“In two months, we’ve come a long way,” said Steve Benoit, the IT manager at Georgian College, noting that an IPv6 capable version of the Web site should be online by the end of next week. “It’s been a learning process.”
Benoit was speaking at the IPv6 Summit at the University of Ottawa last week. His presentation, 0 to IPv6 in three months –- the view at two months, focused on the college’s effort to implement an IPv6 network.
The college had some unforeseen advantages that allowed it do move forward on the three-month project without having to do a large scale purchase of new networking equipment.
“We found out that a lot of our stuff was [IPv6] capable. We just needed to configure it and understand it,” said Benoit. “As we looked at our stuff, we already had IPv6, the edge router was v6 capable, the DNS server popped up an [IPv6] address, it was totally coincidental.”
This advantage was the result of its strategy to lease networking equipment rather than buy it outright.
Already having some IPv6-capable gear also cut down on the costs for a test lab. The college is able to run both its test and production environments on the same servers, explained Benoit.
Of course, there were challenges: timelines and resources being the most significant.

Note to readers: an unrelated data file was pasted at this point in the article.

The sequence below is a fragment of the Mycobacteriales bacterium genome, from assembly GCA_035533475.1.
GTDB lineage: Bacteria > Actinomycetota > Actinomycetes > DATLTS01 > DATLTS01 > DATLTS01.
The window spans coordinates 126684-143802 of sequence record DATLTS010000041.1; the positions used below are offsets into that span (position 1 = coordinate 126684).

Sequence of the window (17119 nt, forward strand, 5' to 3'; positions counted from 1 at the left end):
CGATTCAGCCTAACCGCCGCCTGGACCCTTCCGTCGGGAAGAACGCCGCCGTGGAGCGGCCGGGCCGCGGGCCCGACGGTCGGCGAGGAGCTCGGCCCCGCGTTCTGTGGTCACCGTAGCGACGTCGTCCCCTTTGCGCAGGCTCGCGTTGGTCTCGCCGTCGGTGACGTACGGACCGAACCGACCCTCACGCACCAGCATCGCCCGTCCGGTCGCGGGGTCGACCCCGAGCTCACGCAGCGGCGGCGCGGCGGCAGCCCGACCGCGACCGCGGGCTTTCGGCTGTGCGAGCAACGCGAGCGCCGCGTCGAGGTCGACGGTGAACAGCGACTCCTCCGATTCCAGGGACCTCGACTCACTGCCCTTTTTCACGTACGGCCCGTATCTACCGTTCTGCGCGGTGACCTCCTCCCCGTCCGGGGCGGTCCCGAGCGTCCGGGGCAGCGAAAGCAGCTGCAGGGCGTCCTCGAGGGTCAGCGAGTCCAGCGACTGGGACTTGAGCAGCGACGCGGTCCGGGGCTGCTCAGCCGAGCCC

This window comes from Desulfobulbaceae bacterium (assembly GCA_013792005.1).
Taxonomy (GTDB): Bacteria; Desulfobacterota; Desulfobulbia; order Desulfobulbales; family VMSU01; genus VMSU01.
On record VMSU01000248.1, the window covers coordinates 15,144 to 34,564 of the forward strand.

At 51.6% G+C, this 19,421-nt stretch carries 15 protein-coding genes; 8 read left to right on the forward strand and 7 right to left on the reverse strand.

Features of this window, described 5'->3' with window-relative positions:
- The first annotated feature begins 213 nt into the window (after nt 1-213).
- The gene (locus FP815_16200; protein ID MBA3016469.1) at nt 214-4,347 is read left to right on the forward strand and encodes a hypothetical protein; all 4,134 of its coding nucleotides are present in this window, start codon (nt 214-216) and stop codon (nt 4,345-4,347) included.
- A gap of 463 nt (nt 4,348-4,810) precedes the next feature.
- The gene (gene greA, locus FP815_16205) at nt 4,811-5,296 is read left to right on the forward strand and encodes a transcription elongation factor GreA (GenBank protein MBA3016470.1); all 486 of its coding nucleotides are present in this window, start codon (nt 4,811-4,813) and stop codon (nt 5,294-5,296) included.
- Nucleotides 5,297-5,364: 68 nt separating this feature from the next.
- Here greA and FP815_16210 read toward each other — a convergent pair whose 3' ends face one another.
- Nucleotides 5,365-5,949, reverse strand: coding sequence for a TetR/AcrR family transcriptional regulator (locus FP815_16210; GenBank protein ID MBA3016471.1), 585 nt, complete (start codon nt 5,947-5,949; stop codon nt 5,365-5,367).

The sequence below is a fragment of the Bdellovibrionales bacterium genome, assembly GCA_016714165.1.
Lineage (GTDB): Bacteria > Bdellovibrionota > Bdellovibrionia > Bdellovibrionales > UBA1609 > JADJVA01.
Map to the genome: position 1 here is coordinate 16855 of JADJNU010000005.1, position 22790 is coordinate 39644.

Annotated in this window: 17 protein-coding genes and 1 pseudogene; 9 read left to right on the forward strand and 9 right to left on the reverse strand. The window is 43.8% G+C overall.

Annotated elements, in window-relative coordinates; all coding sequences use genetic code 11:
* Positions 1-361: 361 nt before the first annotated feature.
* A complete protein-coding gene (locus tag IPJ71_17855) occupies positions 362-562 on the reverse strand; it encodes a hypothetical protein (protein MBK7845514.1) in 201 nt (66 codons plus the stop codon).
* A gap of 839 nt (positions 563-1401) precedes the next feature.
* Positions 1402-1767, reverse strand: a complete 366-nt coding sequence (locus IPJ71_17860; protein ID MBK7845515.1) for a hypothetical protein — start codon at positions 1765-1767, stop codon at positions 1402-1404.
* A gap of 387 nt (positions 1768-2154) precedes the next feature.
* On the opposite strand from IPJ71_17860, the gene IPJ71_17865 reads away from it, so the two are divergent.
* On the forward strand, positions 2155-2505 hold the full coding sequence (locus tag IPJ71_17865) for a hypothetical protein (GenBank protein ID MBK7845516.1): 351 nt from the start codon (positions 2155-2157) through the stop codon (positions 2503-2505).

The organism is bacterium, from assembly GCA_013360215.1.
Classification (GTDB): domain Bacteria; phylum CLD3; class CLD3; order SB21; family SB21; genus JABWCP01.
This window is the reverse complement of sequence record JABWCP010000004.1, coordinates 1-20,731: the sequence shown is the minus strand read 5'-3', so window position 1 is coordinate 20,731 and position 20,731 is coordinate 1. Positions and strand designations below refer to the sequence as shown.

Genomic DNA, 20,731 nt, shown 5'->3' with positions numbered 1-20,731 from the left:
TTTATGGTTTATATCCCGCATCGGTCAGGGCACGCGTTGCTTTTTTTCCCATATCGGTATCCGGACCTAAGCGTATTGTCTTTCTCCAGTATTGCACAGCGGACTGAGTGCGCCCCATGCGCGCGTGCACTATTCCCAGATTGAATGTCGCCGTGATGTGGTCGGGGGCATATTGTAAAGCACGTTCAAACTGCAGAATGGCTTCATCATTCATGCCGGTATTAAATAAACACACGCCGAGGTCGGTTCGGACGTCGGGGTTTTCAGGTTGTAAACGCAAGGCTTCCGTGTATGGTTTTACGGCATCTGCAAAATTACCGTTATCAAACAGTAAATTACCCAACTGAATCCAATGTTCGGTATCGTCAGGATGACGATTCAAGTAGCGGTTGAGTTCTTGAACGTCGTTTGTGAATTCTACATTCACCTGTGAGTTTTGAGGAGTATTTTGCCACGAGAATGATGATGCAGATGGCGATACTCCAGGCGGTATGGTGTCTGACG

“Time has been the biggest challenge for us because this wasn’t on the radar for something to do this year,” Benoit said. “So it’s really been a resource challenge.”
As well, when the college decided to shoot for IPv6 day, it neglected to realize that much of its in-house resources would disappear at the end of the semester. While some students would stay on for their work terms, many that had helped during the semester would be leaving. As well, professors weren’t going to be available to help complete the project.
Georgian College also had to make sure it could get IPv6 connectivity. It went to its three providers (Cogent, ORION and Atria Networks – now part of the Rogers Communications empire) to see if they offered the capability. ORION and the college completed their first IPv6 connectivity demonstration in early April. Georgian College and Cogent are still working out some bugs.
“The neighbour discovery process is not completing, it keeps going through a little cycle,” explained Benoit, adding that it goes from not in my neighbour table to forward, delay and then incomplete.
IPv6 connectivity with Rogers is still at the discussion stage.
Benoit offered some recommendations for organizations considering an IPv6 implementation. He suggested talking to a lot of people to find out what they’re doing. Reading a lot of information, whether it’s Internet resources or even the hardware documentation, is also important. And talking to the tech staff at the ISPs can also be a fruitful exercise as they represent a great source of information.
“Was three months time enough? No. Is any amount of time enough? Probably not because there is always some more you can learn but at some point you have to do it,” said Benoit.